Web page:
Chocolate for coffee: Supporting farmers and consumers under climate change

Chocolate for coffee: Supporting farmers and consumers under climate change

Many coffee-growing regions of the world may become unsuitable as temperatures rise. Cocoa is a viable alternative, but only if farmers improve the resilience of agroforestry systems that support its production.

Original Article: de Sousa, K., van Zonneveld, M., Holmgren, M. et al. The future of coffee and cocoa agroforestry in a warmer Mesoamerica. Sci Rep 9, 8828 (2019).

A world without coffee is difficult to imagine but a possible scenario under climate change. Coffee is a critical livelihood for farmers in Latin America, the largest coffee producing region in the world. However, climate change-induced temperature increases pose a threat to the sustainability of this industry. The science is clear: coffee production will become increasingly difficult under climate change and more support must be provided to farmers to assist in their transition to cocoa and other agroforestry crops.

Coffee grows in a narrow temperature range – approximately 64 to 70 degrees Fahrenheit. As global temperatures rise, many areas will become too hot to reliably grow coffee. As an alternative, scientists are considering the viability of growing cocoa, the plant that brings us chocolate. Cocoa grows in similar geographical regions but has a wider growing range and can survive in warmer temperatures. Both crops are currently grown in agroforestry systems, which means that they grow under the shade of other commercially important trees in a mutually beneficial relationship. However, as a new study shows, cocoa trees in Mesoamerica, the area from Panama to Central America, may also, like coffee, not fare as well in a warming climate.

This new study by Kauê de Sousa and colleagues published in Nature in 2019 assessed the climate-related vulnerability of coffee, cocoa, and the 100 most common tree species grown in coffee and cocoa agroforestry systems. They modelled the conditions where each species could grow based on expected shifts in precipitation and temperature.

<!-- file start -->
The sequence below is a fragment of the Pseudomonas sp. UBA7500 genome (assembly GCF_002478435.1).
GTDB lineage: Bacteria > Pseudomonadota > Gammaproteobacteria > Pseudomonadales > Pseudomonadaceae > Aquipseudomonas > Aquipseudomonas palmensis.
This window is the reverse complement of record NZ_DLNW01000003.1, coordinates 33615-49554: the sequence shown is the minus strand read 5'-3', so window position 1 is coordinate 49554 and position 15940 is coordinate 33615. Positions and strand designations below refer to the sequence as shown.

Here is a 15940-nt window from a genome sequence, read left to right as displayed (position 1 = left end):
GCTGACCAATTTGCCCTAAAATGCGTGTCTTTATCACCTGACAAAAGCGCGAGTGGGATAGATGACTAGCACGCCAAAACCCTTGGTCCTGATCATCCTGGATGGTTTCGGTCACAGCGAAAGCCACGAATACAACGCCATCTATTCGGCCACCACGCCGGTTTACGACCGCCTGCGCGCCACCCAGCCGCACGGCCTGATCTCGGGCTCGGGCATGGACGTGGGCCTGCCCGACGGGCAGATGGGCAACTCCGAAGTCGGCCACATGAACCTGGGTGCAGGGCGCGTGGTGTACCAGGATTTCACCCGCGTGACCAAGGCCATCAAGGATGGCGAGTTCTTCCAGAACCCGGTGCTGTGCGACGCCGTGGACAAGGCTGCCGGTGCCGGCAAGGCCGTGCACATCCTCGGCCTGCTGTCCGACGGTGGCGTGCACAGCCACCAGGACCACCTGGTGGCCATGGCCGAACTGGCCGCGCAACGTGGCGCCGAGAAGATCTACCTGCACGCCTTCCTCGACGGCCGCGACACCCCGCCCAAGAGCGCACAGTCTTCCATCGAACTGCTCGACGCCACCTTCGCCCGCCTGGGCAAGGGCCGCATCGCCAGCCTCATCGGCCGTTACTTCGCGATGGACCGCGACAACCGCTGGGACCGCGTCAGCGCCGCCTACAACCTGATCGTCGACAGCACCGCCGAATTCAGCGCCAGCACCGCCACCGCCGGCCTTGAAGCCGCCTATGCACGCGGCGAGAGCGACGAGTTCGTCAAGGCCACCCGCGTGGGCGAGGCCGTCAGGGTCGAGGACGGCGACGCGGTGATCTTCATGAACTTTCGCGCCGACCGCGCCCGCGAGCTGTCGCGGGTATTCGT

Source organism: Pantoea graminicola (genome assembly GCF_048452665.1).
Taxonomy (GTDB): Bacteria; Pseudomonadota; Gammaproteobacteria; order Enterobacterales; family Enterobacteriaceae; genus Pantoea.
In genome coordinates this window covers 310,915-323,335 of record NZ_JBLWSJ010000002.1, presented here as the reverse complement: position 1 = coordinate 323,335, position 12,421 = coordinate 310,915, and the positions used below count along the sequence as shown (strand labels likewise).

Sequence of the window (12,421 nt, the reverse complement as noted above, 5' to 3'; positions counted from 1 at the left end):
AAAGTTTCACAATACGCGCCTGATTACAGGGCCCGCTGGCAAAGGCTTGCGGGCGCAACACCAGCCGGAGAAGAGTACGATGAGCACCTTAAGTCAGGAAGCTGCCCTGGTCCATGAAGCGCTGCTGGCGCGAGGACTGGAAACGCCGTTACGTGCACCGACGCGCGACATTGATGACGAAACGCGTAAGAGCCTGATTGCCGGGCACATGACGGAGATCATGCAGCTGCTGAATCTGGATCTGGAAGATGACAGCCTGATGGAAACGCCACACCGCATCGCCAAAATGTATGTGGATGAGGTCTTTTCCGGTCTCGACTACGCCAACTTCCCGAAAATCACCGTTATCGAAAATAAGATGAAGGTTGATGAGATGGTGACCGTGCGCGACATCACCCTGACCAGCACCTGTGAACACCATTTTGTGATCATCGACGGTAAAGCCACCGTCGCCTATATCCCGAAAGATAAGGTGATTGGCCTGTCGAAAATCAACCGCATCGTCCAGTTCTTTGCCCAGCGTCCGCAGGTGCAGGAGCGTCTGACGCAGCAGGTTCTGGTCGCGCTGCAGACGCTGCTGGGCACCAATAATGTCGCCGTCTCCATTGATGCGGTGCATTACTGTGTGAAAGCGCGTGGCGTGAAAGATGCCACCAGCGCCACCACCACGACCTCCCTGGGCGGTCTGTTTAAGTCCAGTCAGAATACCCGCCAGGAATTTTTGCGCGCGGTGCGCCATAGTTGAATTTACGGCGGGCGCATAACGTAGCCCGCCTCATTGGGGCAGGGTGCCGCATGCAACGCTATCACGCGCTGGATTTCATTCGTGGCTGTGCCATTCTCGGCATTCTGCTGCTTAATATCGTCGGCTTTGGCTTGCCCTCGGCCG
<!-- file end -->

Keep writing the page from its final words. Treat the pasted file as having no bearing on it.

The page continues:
De Sousa and colleagues found that by 2050, 55 to 62 percent of current coffee areas in Mesoamerica will become unsuitable for production due to warming temperatures. In contrast, cocoa can tolerate warmer temperatures and can survive at many different elevations, allowing 83 to 87 percent of cocoa areas to remain suitable for production. Cocoa is estimated to be a viable replacement for up to 85 percent of coffee areas that are under 400 meters above sea level and 53 percent of coffee areas that are between 400 and 700 meters above sea level in Mesoamerica. Cocoa is unable to grow above 1,200 meters above sea level.

While cocoa is being lauded as the next-best option for farmers’ livelihoods in Mesoamerica, the trees on which they rely on for shade and nutrients face similar threats from climate change. The researchers found that for 79 percent of other trees in coffee growing areas, the existing range will shrink or be unlivable due to temperature changes. The same was found for 62 percent of trees in cocoa areas. This translates to a loss of habitat for critical nitrogen-fixing trees such as the Inga species which are vital for soil fertility and stable productivity of cocoa.

Nonetheless, all is not lost. Among the 100 most common tree species, the researchers found that some could survive warmer temperatures. To ensure the continued production of cocoa, de Sousa and his colleagues recommended changes to the composition of tree species in cocoa agroforestry systems. They call for using a greater variety of species, and a deeper understanding of the productivity of cocoa when grown under different species. They also call for a consideration of other biotic factors like pests, diseases, and fertility while choosing tree species to help create resilient ecosystems.